The European Union would retaliate against any U.S. decision to impose tariffs on car imports, though the bloc hopes it can avoid such a confrontation, European Trade Commissioner Cecilia Malmstrom said.
“These tariffs would be damaging, not only for the European economy but for the U.S. economy,” Malmstrom said Wednesday in Washington after meeting U.S. Trade Representative Robert Lighthizer.
The EU would complain to the World Trade Organization and slap retaliatory tariffs on U.S. products if President Donald Trump imposed barriers against European cars, she told reporters. EU tariffs would be a “re-balancing list covering a lot of different sectors,” she said, declining to identify specific U.S. goods to be targeted. “That would be ready if we thought those measures would hit us. We hope not.”
The U.S. and EU are trying to preserve a fragile truce on trade after relations came under strain from Trump’s “America First” approach to foreign policy. Trump has threatened to impose tariffs on foreign autos, and this year tasked the Commerce Department with studying whether imports threaten national security.
Trump met with his top trade advisers on Tuesday at the White House to discuss a draft of the Commerce investigation. Administration officials decided they weren’t ready to act on the tariffs for now, according to two people familiar with the matter.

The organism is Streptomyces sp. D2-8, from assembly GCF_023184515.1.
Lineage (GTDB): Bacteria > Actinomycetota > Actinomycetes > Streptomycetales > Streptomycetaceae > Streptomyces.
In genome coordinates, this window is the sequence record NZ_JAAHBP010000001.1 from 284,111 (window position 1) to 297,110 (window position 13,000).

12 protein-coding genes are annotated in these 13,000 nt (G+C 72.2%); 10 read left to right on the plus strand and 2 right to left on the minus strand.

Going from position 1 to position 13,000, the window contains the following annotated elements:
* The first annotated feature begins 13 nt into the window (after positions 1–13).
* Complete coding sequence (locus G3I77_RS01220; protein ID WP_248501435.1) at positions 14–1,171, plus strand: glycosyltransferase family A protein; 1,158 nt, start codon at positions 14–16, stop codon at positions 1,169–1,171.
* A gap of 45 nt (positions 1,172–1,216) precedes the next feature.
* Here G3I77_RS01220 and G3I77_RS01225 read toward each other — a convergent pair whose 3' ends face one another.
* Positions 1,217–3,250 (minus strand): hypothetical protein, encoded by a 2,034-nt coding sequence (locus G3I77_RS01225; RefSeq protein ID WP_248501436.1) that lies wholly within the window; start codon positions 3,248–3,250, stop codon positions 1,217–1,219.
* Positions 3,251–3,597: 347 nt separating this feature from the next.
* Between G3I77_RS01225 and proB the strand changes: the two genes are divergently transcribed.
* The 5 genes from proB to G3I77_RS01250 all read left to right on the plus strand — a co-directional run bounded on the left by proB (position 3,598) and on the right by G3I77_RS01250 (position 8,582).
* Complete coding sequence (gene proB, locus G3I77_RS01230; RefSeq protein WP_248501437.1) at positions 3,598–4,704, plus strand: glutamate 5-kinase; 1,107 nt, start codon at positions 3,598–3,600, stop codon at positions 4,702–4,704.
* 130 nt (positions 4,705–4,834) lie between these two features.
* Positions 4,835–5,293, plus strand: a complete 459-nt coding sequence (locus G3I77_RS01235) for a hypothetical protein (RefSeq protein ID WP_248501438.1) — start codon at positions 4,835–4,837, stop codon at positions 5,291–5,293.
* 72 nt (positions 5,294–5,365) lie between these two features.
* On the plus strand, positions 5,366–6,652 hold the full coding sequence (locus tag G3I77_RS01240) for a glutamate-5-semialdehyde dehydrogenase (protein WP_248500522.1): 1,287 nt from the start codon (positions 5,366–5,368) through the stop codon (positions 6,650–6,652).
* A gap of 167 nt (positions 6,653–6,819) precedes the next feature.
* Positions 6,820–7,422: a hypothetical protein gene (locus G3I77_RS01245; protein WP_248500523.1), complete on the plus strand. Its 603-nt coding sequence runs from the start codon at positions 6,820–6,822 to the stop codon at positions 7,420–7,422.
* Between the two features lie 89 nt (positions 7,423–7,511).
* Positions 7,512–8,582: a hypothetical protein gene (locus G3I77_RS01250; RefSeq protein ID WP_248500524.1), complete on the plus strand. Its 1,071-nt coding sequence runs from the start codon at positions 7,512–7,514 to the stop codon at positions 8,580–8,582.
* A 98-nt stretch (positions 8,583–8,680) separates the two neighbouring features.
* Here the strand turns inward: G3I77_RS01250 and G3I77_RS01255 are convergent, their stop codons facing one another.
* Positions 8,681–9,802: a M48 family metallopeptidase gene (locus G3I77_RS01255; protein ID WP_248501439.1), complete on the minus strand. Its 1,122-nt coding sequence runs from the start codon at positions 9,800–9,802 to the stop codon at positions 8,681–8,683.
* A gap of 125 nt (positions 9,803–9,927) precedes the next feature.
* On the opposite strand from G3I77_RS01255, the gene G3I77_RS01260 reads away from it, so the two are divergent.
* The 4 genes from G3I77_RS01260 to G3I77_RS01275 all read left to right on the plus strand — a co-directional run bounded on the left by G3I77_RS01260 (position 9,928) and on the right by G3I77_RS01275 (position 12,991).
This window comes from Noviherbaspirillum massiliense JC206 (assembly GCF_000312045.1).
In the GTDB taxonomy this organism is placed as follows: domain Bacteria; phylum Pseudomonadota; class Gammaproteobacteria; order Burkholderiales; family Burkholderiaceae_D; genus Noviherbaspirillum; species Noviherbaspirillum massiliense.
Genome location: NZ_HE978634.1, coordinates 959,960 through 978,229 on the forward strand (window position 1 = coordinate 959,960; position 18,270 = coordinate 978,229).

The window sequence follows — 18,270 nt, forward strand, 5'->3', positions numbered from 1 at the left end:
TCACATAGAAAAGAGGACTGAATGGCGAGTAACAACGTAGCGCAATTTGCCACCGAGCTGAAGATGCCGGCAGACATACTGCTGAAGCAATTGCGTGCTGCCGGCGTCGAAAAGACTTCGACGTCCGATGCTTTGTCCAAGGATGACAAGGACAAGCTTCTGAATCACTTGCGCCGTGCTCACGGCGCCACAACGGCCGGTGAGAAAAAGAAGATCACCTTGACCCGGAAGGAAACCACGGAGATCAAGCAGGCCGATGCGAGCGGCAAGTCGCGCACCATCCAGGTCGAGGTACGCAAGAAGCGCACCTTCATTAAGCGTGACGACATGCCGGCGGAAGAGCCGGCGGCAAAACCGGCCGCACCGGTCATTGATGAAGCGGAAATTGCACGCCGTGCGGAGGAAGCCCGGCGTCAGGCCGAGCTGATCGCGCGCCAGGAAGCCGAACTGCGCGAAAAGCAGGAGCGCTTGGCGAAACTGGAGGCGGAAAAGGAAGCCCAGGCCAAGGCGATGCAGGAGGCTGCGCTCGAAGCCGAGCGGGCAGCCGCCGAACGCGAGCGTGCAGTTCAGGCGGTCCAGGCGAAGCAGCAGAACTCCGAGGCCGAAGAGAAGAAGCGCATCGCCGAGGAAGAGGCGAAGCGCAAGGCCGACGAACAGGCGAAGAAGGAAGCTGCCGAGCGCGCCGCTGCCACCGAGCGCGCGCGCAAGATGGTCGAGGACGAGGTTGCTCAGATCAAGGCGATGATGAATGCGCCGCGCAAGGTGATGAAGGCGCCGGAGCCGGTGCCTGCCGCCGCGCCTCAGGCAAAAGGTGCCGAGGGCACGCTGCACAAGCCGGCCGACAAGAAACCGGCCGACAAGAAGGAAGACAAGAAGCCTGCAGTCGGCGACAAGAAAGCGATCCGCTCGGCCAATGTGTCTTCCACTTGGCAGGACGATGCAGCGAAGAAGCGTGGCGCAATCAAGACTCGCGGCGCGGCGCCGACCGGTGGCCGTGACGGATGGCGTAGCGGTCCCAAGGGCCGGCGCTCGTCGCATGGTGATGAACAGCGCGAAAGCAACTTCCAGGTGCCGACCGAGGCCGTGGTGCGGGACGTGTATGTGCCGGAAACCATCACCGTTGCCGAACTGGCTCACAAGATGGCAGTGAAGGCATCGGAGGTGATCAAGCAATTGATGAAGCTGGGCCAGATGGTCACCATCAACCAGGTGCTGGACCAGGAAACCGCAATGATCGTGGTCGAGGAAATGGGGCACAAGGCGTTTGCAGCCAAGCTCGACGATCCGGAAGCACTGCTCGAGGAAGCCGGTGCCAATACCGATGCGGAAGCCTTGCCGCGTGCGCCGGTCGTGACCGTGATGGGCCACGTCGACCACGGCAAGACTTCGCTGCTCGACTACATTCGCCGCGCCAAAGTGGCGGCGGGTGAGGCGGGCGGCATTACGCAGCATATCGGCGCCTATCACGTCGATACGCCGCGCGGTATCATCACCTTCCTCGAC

After the U.S. imposed duties on steel and aluminum imports earlier this year, the EU retaliated with tariffs on iconic U.S. products including bourbon and motorcycles. The U.S. and EU in July agreed not to impose new tariffs on each other as they work toward eliminating duties altogether. Malmstrom said Wednesday she made progress discussing trade with Lighthizer, adding there was nothing conclusive to announce.
“Talks will of course continue,” she said.
Malmstrom on Tuesday said there may be enough common ground for a limited trade agreement with the U.S. over industrial goods that excludes vehicles, agriculture and liquefied natural gas. Additionally, strengthening regulatory cooperation would probably be left out from an initial deal, she said at an event in Washington.
She repeated on Wednesday that she expects the EU to be exempted from any new U.S. car tariffs. But Trump and his aides have shown signs in recent weeks of becoming impatient with the EU and the pace of talks. U.S. Commerce Secretary Wilbur Ross grumbled after a meeting in Brussels last month that the clock was ticking and that the EU needed to demonstrate things were progressing.
The relationship also hasn’t been helped by a turn in the once-cozy relationship between Trump and Emmanuel Macron. Trump recently reacted angrily to the French president’s call for the establishment of a European military.
Both sides still need formal mandates to begin negotiations. The U.S. technically isn’t allowed to conduct formal talks before January under the congressional rules governing trade agreements. EU negotiators, meanwhile, still must obtain the go-ahead from the bloc’s 28 member states.